“While the defendant conceived the idea of two people running through and knocking down trees, (the production company) decided to use a mechanical pivot or hinge technique to lower the trees as the actors ran through them, as opposed to, for instance, using computer-generated imagery,” say the advertising agency’s attorneys.

Barrister James Medd, representing DDB, claims that the production company “was in charge of filming the scene, and the claimant acted under (its) direction.”

In describing the day of the disaster, he states that Ms. Johnson and the other lead actor first participated in six rehearsals, “with the claimant and the other lead actor running through the set and simulating their actions, but without falling trees.”

The camera then followed the claimant and the other main artist as they ran through the set while falling trees were released remotely by the special effects department.

“The accident occurred on the fifth attempt of this profile action…the claimant touched the first tree, and the second tree fell prematurely, landing on her back and causing her severe injury.” The first tree collapsed immediately after the second.

Ms. Johnson is now suing the advertising agency in London that employed her, DDB UK Limited, operating as Adam and Eve DDB, for “damages for personal injury in excess of £300,000.”

The attorney continues, stating, “It is denied that the defendant had any significant “level of control” over the filming site or what occurred there.

“The defendant has no personal knowledge of the precise design and construction of the device that caused the trees to fall,”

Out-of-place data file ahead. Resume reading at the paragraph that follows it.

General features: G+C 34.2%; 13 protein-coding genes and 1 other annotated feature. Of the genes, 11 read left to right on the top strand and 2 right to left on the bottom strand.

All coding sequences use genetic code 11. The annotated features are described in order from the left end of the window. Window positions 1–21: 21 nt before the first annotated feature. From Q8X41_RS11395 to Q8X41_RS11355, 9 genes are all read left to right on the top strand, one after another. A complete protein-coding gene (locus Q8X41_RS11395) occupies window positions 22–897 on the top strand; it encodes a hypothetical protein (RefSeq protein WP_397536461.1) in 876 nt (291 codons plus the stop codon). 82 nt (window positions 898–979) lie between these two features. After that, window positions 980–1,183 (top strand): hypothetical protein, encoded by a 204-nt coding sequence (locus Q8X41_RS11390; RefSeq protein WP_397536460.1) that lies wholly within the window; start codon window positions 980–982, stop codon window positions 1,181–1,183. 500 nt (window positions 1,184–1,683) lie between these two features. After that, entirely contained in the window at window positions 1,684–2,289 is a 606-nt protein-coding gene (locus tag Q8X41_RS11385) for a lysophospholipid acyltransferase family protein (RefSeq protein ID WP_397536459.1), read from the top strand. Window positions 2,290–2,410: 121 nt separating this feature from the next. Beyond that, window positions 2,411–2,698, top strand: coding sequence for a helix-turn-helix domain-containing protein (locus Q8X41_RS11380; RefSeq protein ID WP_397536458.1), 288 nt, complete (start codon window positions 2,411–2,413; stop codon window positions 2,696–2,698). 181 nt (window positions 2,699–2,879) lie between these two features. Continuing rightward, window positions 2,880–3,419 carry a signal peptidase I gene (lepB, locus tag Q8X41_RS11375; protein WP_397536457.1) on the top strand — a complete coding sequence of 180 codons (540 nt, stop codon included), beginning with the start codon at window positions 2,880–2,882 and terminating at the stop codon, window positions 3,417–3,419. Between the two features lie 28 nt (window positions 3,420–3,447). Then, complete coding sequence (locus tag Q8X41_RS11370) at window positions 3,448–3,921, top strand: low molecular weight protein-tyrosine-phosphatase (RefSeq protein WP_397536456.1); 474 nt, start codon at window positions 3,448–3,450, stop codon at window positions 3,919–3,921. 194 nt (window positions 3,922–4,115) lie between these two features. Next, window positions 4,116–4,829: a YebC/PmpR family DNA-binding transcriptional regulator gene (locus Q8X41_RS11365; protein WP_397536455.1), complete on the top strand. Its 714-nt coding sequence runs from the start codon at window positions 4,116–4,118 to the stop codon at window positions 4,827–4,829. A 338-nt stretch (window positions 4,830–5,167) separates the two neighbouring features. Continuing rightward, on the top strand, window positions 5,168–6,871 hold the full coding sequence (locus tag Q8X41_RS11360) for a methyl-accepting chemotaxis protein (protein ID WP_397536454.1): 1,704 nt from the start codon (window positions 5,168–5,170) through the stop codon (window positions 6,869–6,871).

“It is conceded that the scenario presented dangers, but it is denied that these risks were such that they could not have been avoided or controlled via the exercise of reasonable skill and care by a competent production firm and/or competent personnel acting under its direction.

‘It is denied that filming the sequence was especially perilous, regardless of the safeguards adopted.

The defendant is unaware of what caused the second tree to fall at the incorrect time. However, it seems most likely that the individual whose task it was to press the buttons to lower the tree pressed the incorrect button or buttons, or pressed a button or buttons at the wrong time, or that the technology designed to regulate the tree-lowering operation malfunctioned.

“The defendant acknowledges that the accident should never have occurred and asserts that it was in no way the claimant’s fault.”

‘However, the defendant rejects legal or factual liability for either of these causes.

The defendant was not responsible for providing or implementing risk assessments. The defendant relies on the fact that the defendant supplied risk evaluations (the production company).

“If any of these risk evaluations were deficient, it was owing to the negligence of (the production business) or its subcontractors.

The barrister writes, “While it is again admitted that the plaintiff has suffered serious personal injuries, it is denied that these were caused by the defendant’s negligence.”

In the materials now accessible from the court, neither the exact nature of Ms. Johnson’s’serious’ injuries nor the product that the film was intended to advertise were specified.

The only defendant in the lawsuit is DDB UK Limited, and the production firm is not involved.